Why do Spatiotemporally Restricted Regularities Explain in the Social Sciences?

British Journal for the Philosophy of Science 63 (1):1-26 (2012)
  Copy   BIBTEX

Abstract

Employing a well-known local regularity from macroeconomics, the Phillips curve, I examine Woodward’s ([2000], [2003]) account of the explanatory power of such historically restricted generalizations and the mathematical models with which they are sometimes associated. The article seeks to show that, pace Woodward, to be explanatory such generalizations need to be underwritten by more fundamental ones, and that rational choice theory would not avail in this case to provide the required underwriting. Examining how such explanatory restricted regularities are underwritten in biology—by unrestricted Darwinian regularities—provides the basis for an argument that Darwinian regularities serve the same function in human affairs. The general argument for this claim requires, inter alia , that we accept some version or other of a theory of memes. The article concludes by clearing the field of some prominent objections to the existence of memes, and extracting some policy implications from the persistence and acceleration of arms races in human affairs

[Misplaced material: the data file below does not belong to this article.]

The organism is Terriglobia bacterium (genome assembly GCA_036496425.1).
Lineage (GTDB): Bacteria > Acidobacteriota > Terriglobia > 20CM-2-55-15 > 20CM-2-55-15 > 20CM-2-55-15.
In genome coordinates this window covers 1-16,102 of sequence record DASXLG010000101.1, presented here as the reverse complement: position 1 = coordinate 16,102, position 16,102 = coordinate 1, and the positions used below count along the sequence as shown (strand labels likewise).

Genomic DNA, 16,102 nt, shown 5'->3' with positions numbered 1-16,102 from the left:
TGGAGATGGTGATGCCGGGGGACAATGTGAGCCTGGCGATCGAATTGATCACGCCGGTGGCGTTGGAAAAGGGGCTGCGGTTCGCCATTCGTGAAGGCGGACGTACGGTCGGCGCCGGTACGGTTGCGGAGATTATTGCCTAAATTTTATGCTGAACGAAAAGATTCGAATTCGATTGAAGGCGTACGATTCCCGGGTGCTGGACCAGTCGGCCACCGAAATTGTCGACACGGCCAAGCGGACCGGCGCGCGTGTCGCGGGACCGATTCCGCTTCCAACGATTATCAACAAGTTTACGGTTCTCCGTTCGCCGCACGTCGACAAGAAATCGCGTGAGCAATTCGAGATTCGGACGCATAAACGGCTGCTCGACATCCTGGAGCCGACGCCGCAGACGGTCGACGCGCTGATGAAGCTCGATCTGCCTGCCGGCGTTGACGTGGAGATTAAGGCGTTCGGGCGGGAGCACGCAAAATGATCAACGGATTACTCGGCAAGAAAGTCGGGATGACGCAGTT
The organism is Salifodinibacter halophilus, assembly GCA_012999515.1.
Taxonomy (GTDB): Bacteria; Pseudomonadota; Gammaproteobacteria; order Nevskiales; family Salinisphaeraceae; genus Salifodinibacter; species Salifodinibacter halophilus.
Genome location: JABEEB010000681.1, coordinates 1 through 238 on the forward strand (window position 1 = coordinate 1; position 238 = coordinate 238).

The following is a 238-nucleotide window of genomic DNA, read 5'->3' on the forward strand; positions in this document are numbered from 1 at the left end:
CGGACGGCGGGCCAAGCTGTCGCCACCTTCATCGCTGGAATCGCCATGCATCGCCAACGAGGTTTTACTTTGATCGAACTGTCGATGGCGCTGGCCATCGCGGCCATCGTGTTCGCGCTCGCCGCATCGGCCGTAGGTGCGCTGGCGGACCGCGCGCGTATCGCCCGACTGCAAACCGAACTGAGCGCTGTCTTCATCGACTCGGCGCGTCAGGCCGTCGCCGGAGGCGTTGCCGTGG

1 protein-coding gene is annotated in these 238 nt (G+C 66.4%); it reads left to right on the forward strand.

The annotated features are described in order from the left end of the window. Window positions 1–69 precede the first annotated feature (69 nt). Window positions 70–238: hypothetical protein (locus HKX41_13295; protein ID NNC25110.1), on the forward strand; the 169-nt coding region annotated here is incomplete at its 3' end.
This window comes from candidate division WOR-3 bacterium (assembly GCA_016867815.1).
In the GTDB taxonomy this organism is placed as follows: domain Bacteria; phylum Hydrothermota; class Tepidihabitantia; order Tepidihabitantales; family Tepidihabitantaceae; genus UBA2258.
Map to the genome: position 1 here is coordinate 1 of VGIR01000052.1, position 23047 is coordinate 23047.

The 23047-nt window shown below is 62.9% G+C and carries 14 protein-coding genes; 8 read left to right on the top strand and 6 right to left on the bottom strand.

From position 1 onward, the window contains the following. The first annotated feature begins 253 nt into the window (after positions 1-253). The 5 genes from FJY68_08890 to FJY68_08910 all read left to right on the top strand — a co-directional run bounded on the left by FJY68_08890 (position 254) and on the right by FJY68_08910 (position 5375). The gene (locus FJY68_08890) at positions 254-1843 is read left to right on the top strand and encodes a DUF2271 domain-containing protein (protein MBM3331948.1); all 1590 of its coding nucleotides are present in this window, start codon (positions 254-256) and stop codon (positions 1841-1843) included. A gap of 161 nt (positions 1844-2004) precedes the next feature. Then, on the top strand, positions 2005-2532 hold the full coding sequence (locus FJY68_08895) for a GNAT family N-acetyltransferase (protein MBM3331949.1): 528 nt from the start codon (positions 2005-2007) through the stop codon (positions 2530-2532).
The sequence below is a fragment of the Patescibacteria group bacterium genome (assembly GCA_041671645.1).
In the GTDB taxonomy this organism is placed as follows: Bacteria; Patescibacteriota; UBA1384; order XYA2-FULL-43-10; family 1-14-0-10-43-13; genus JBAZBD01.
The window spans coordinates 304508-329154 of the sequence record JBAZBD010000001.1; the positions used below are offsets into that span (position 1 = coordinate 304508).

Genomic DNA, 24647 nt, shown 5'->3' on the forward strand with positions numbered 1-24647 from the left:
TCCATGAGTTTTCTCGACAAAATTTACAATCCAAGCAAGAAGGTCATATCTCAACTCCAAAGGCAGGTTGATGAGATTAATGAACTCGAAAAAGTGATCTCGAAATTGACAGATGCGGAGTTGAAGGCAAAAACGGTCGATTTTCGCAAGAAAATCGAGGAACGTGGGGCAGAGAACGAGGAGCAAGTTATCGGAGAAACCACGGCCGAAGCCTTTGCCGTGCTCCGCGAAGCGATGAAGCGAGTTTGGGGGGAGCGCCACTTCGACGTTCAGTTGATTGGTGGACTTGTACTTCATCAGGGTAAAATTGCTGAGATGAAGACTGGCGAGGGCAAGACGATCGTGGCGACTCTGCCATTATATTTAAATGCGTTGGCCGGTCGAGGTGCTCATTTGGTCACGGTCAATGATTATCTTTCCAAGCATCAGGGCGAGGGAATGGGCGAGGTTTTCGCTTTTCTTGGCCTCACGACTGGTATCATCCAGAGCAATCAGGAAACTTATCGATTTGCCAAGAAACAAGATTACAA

Links

PhilArchive



    Upload a copy of this work     Papers currently archived: 91,202

External links

Setup an account with your affiliations in order to access resources via your University's proxy server

Through your library

Similar books and articles

Mechanisms, Laws, and Regularities.Holly K. Andersen - 2011 - Philosophy of Science 78 (2):325-331.
Can bare dispositions explain categorical regularities?Tyler Hildebrand - 2014 - Philosophical Studies 167 (3):569-584.
Regulatities, laws of nature, and the existance of God.John Foster - 2001 - Proceedings of the Aristotelian Society 101 (2):145–161.
The argument from design.R. G. Swinburne - 1968 - Philosophy 43 (165):199 - 212.
Testing Times: Confirmation in the Historical Sciences.Ben Jeffares - 2008 - Dissertation, Australian National University
What should sociology explain— regularities, rules or interpretations?Peter Eglin - 1975 - Philosophy of the Social Sciences 5 (3):377-391.

Analytics

Added to PP
2011-06-11

Downloads
80 (#201,278)

6 months
16 (#136,207)

Historical graph of downloads
How can I increase my downloads?

Author's Profile

Alex Rosenberg
Duke University

References found in this work

Knowing One’s Own Mind.Donald Davidson - 1987 - Proceedings and Addresses of the American Philosophical Association 60 (3):441-458.

View all 16 references / Add more references